Saturday, March 31, 2012

When All Hope Is Lost

After speaking to a Sunday School class recently, someone asked me, in so many words, when is it okay for a cancer victim to give up?  She mentioned knowing someone who had terminal cancer and there just didn't appear to be any hope for recovery.  Wow!  Tough, tough question.  Hard to answer it in a few words.  It may take multiple blogs to address this one.

First of all, this question runs counter to my philosophy of fighting cancer.  As stated in my book, "A Place I Didn't Want To Go: My Victory Over Cancer", an integral part of overcoming cancer is never giving up, no matter what the odds.  In his book, "Peace, Love & Healing", Dr.  Bernie Siegel puts it more succinctly in saying, "It doesn't matter what the disease is.  There is always room for hope.  I'm not going to die because of statistics."  Hence, a cancer victim always has to believe that there is a chance for recovery.  The more a person fights it, the greater the chances of overcoming it.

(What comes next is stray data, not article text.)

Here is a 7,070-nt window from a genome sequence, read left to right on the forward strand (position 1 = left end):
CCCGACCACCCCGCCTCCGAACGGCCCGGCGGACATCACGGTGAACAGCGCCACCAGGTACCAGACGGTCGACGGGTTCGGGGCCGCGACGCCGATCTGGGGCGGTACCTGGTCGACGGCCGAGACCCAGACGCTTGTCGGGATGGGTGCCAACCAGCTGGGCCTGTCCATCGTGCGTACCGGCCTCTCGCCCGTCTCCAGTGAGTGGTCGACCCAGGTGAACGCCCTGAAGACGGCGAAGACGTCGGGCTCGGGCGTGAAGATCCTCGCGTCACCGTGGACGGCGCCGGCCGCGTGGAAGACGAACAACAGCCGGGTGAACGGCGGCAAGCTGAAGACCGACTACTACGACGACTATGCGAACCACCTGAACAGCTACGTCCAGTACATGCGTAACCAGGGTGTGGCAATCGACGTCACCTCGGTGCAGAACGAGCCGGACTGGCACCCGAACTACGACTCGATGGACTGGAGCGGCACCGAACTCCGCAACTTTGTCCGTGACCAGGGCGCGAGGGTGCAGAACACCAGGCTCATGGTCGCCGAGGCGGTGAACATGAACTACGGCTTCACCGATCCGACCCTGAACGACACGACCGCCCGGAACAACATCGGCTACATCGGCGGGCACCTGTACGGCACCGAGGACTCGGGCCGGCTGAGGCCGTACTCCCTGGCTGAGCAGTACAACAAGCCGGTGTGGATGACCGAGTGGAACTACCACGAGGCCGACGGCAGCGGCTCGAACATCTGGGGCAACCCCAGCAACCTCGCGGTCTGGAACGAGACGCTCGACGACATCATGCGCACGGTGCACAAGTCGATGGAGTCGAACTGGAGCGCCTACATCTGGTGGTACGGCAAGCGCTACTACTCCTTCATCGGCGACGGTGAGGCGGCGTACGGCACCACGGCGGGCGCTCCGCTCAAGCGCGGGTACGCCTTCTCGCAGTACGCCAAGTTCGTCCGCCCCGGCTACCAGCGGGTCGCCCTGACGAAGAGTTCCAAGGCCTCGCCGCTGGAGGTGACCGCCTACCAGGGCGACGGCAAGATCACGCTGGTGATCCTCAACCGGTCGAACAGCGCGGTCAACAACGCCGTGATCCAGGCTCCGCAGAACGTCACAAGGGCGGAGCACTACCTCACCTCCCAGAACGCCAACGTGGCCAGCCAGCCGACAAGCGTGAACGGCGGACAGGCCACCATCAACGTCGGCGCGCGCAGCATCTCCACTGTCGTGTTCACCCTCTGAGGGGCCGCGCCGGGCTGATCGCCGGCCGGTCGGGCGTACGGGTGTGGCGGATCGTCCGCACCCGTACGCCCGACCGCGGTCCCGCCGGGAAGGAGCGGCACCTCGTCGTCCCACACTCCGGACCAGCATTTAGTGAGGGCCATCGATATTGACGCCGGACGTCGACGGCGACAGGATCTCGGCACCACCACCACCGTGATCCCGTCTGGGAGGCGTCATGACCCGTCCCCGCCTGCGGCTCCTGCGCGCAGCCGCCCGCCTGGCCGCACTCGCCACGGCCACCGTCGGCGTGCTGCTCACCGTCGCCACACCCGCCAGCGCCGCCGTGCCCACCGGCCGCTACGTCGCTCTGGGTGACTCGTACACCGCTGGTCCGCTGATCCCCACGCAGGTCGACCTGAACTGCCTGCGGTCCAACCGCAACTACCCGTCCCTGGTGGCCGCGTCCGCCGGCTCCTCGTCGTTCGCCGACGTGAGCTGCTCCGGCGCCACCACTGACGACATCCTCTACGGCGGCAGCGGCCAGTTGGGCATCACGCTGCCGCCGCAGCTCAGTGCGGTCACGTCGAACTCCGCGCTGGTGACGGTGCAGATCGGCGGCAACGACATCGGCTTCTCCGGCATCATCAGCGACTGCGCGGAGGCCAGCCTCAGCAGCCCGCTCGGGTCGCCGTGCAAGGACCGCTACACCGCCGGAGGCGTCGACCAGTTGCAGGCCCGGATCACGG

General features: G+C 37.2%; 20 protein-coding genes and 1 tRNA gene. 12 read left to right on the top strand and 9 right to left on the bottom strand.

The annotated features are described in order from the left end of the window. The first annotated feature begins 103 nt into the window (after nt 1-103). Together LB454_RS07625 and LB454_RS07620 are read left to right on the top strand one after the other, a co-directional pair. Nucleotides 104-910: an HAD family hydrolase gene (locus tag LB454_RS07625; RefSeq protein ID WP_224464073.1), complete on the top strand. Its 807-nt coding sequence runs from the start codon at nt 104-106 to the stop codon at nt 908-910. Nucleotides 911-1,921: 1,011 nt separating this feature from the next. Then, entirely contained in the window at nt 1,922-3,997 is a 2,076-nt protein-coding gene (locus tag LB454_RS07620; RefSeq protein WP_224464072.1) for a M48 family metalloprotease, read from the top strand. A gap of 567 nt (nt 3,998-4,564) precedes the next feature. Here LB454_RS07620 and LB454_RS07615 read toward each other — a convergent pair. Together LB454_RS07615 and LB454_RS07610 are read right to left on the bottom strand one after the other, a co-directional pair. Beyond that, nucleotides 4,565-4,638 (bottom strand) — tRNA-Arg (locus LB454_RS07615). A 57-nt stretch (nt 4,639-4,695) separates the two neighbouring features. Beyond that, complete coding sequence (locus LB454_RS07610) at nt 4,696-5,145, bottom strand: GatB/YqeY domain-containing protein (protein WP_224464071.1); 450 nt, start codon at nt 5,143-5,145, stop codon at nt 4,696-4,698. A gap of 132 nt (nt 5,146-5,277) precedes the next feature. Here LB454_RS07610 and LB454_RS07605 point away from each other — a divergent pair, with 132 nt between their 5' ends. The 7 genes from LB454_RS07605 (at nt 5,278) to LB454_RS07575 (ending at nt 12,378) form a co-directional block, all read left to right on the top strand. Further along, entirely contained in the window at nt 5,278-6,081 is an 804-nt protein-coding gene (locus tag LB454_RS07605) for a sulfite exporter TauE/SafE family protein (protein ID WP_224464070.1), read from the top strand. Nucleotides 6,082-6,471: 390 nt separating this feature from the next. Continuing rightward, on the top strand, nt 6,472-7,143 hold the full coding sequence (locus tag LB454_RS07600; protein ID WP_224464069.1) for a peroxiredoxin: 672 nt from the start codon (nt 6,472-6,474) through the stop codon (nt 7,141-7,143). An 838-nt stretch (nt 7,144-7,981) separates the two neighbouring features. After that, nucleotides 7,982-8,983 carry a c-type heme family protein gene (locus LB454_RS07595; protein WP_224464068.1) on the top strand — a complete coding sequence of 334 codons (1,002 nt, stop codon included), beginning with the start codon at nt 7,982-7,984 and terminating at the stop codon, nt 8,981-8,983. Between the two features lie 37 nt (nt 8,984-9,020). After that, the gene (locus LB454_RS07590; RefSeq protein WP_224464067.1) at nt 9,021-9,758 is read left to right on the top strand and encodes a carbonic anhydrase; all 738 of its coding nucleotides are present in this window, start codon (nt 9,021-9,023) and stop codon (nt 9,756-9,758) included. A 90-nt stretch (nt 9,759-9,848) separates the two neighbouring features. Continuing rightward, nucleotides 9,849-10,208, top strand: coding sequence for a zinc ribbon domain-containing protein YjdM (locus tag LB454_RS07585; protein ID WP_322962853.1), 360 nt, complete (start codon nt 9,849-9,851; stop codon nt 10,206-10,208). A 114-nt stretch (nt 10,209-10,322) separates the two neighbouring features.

Another way to view this issue is by visiting a sports analogy.  It seems like the best coaches, no matter what the sport, are the ones who proclaim their team has a chance of beating a formidable foe, irregardless whether they are outmatched.  It would be better to have a coach say, "If we play well, we have a good chance of beating the other team" as opposed to saying, "We really don't have a chance to win".  Such a coach gets his players to believe in themselves and their abilities.  The result?  Lo and behold, sometimes the underdog does win against incredible odds.